The anti-theft systems thing was bandied around here back in the 1990's. There were imported systems from the US that would shutoff the fuel pump if the car was hotwired - this is the same as having the motor shutoff. These imported anti-theft systems were illegal here.

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    Just to back up your line on anti-theft systems, I actually worked on Aston Martin's remote immobiliser anti-theft system. As you say, we were not allowed to immobilise the vehicle until it came to a complete stop. – Graham Mar 18 '16 at 17:30
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I have heard that there were reports of cars rolling away due to drivers not turning the engine off with the car still in drive or reverse.Older ignition systems like in most cars on the roads today require the car to be placed in Park before removing the key.

Newer car systems with fobs are supposed to alert when the engine is still on.

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    See, the problem is that the OP asked a very specific question about one part/feature of a keyless entry system, and you've posted two links to sources that explain how the whole system works without really giving a direct answer. The OP is also asking about proximity keys - not remotes that you have to press a button on. – JPhi1618 Mar 17 '16 at 18:37
  • @JPhi1618 How should I have answered the question or found an appropriate answer? Is there anyway I should have distinguished if my research was applicable for the question? – mr_tuner Mar 17 '16 at 21:52
  • I think you should know enough about the subject or be confident enough in your answer to write most of it yourself. I think that linking to external sites should be used sparingly and only when really necessary. Also since we try to get questions to focus on a single point, make sure your answer only address just what they asked for. If it's not clear what they are asking, post a comment asking them to be more specific. Thanks for your participation - look at other answers from high-rep users to see patterns in answer style. – JPhi1618 Mar 17 '16 at 22:00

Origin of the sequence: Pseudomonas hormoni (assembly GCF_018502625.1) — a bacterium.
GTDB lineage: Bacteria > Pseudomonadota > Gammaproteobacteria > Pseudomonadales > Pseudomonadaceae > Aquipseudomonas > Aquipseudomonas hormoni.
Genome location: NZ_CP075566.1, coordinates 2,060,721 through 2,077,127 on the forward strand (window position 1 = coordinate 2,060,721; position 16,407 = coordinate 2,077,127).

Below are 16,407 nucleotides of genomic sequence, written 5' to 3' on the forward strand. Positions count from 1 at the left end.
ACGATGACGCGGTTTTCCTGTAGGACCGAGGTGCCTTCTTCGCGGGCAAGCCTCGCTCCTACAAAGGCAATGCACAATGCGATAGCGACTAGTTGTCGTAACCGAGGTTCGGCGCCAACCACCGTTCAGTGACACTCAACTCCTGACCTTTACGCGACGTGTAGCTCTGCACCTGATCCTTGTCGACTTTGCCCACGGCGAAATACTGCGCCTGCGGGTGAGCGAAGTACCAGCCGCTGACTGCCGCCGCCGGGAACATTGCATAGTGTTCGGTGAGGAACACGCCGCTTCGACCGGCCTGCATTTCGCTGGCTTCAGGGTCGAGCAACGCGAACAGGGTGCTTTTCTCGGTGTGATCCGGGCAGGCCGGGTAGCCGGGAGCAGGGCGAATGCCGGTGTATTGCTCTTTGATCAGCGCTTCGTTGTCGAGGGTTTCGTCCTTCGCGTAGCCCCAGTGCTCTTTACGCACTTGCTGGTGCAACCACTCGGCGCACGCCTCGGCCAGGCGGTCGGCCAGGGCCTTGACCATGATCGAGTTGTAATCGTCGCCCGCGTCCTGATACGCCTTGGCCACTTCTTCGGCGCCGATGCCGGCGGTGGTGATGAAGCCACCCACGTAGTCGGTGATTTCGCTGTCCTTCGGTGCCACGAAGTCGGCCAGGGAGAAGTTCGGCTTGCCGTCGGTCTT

• That you very much @JPhi1618 for your feedback. I appreciate it. Thank you for your time. – mr_tuner Mar 17 '16 at 22:03
  • Also check out the formatting help page. You can use it to make links pretty, make bulleted lists, format quotes and tables, etc. Formatting and summarizing sources might seem like a waste of time, but the point on here is for people to read the information as easily as possible. If it takes you an extra 2 minutes to format, and that saves a reader 5 seconds when trying to get an answer, that was worth it. – JPhi1618 Mar 17 '16 at 22:05

protected by Community Aug 24 '18 at 9:05